Cara R Johnson: I am a Postdoctoral Fellow, my interests are paleoanthropology, geoarchaeology and lithic technology.  I am interested mainly in the terminal Acheulian and the Acheulian to MSA transition. In addition I am interested in fresh water springs in arid environments and the associated archaeology.  I studied at University of Connecticut and have continued to work with Sally McBrearty who is Professor and Chair of the Department.

Manek Kolhatkar is a doctoral candidate at the department of Anthropology at the Université de Montréal. His current research aims at integrating the technological analysis of lithic assemblages with theoretical concerns such as identity production, skilled practice and manifestations of styles in prehistoric contexts.

Mike Lenardi completed his Master’s Thesis on quartz lithic technology at Stony Brook University, and is currently a Project Director for the Cultural Resource Survey Program at the New York State Museum.  He is interested in the application of morphometrics and computer vision for addressing issues in lithic artifact analysis such as typology.

Daria Merwin recently finished her Ph.D. at Stony Brook University with research on submerged Early to Mid-Holocene sites in the greater New York region.  In addition to her underwater archaeology studies, Daria has excavated numerous prehistoric terrestrial sites, most as Project Director at the Institute for Long Island Archaeology.

Joshua J. Kwoka is a graduate student in the Anthropology department of the University at Buffalo. He received his BA from Buffalo State College in 1998, where he studied Iroquois lithics. Since then his studies have been in the Maya area, where he has worked on projects in the Yucatan Peninsula, the Peten, and most recently with the El Zotz Archaeology Project.

David Leslie is a graduate student whose fields of study include lithic technology, projectile point and MSA specifically,  and geoarchaeology (isotope based landscape recontruction).

Jaclyn Nadeau is currently a Dissertation Fellow at the New York State Museum and Doctoral Candidate at the University at Albany, her work focuses onincorporating methods of lithic debitage analysis into the examination of the proposed technological and subsistence changes occurring from the Late Archaic through the Woodland period in northeastern North America.

Jason S. R. Paling is a doctoral candidate in the Anthropology Department at theUniversity at Albany.  Jason is a Mesoamerican archaeologist whose work is currently focused on the Preclassic period of the Maya lowlands. Much of hisresearch is examining lithic production, consumption, and exchange among households at the Mayan centers of K’o and Hamontun in northeast Guatemala and San Estevan in northern Belize.

Jay S. Reti is a sixth year Ph.D. student at Rutgers University.  His research focuses on the reconstruction of Oldowan technological production
behaviors via experimental archaeological methods.  With two fields sites, one at Koobi Fora in Northern Kenya and one at Olduvai Gorge, Tanzania,
Jay seeks to quantitatively compare the ways in which stone tools were produced at both localities.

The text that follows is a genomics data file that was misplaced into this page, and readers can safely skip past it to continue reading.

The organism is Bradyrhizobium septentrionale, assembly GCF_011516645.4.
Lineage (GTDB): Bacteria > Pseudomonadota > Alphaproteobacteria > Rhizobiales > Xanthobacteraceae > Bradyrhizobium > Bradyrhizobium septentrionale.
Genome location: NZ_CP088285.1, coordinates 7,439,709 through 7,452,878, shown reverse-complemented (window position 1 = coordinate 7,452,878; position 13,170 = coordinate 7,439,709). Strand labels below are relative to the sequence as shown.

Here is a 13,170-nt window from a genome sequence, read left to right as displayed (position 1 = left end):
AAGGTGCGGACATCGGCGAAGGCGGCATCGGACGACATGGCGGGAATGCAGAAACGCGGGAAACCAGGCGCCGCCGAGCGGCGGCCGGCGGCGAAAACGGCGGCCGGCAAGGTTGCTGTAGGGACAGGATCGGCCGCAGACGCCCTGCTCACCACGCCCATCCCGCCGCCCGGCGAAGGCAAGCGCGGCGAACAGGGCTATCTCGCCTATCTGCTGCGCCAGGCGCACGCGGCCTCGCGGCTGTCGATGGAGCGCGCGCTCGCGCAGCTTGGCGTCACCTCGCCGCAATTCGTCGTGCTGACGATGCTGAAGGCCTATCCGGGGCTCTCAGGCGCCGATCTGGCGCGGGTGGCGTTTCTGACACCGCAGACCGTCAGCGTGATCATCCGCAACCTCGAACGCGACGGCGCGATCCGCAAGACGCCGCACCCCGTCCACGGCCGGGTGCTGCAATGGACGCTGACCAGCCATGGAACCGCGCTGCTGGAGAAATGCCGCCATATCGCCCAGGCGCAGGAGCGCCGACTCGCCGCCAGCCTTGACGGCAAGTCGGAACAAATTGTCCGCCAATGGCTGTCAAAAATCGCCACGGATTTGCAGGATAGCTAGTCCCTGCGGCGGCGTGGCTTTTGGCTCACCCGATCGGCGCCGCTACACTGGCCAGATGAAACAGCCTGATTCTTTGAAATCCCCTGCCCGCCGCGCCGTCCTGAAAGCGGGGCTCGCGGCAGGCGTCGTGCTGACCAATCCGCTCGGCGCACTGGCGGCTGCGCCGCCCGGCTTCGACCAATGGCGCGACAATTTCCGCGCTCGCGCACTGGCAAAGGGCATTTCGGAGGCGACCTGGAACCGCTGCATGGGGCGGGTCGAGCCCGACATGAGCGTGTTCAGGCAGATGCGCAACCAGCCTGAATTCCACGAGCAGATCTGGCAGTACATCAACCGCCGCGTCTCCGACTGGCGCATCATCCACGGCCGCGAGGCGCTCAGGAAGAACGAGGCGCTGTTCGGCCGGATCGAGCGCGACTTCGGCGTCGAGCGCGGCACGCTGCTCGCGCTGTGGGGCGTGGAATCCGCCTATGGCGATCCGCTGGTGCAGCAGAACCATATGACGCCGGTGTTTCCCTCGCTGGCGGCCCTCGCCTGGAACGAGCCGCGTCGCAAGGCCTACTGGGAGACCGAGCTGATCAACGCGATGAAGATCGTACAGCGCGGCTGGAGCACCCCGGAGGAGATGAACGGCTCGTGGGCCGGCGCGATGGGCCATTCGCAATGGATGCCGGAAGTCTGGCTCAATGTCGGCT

Niels R Rinehart  received his Master’s in Anthropology from SUNY Binghamton, and pursued a doctorate at UMass,Amherst, though he withdrew before writing a dissertation (ABD). He has spent most of the last 15years working in CRM here in the Northeast, but has also worked on projects in Alaska and Arizona,as well as in France, Mozambique, and Kenya. Although his professional and research experiencescover a variety of topics from the Paleo-Indian Period to 19th century farmsteads, his primaryresearch interests remains in the study of hunter-gatherers, lithic analysis, Indigenous archaeology, GISapplications in archaeology, and the region of Northeast North America.

Kevin Smith is deputy director of Brown University’s Haffenreffer Museum of Anthropology. He is an archaeologist interested in complex societies, state formation, and the integration of domestic and political economies. His current research focuses on the North Atlantic, on understanding the processes that led to the creation of a short-lived independent Icelandic state, and on integrating different scale of analysis–from the molecular to the regional—in untangling past narratives and practices.

Clive Vella is a doctoral student at the Joukowsky Institute for Archaeology and the Ancient World at Brown University. His previous MA dissertation was the first research-driven study in the Maltese Islands to deal with lithic tools and their subsequenteffects on prehistoric interpretation. He has numerous years of CRM and post-excavation experience in Malta and the US. His research interests are focused on the Late Neolithic to Late Bronze Age Western Mediterranean, especially offshore islands. He is also interested in examining prehistoric socio-political processes, which includes proto-urbanism and the organizational set-up of settlements, especially fortified Bronze Age settlements.

Please visit the Conference Schedule page for further information and current schedule outline.

Co-organizers: Clive Vella (Brown University) Jay Reti  (Rutgers University) Jaclyn Nadeau (University at Albany, SUNY) Nicole Weigel (University at Albany, SUNY) Jaime Donta (University at Albany, SUNY)

For further information email us [email protected] or [email protected]

This event is funded by the Joukowsky Institute for Archaeology and the Ancient World with additional support from the Brown University Graduate Student Council and Beta Analytic Inc .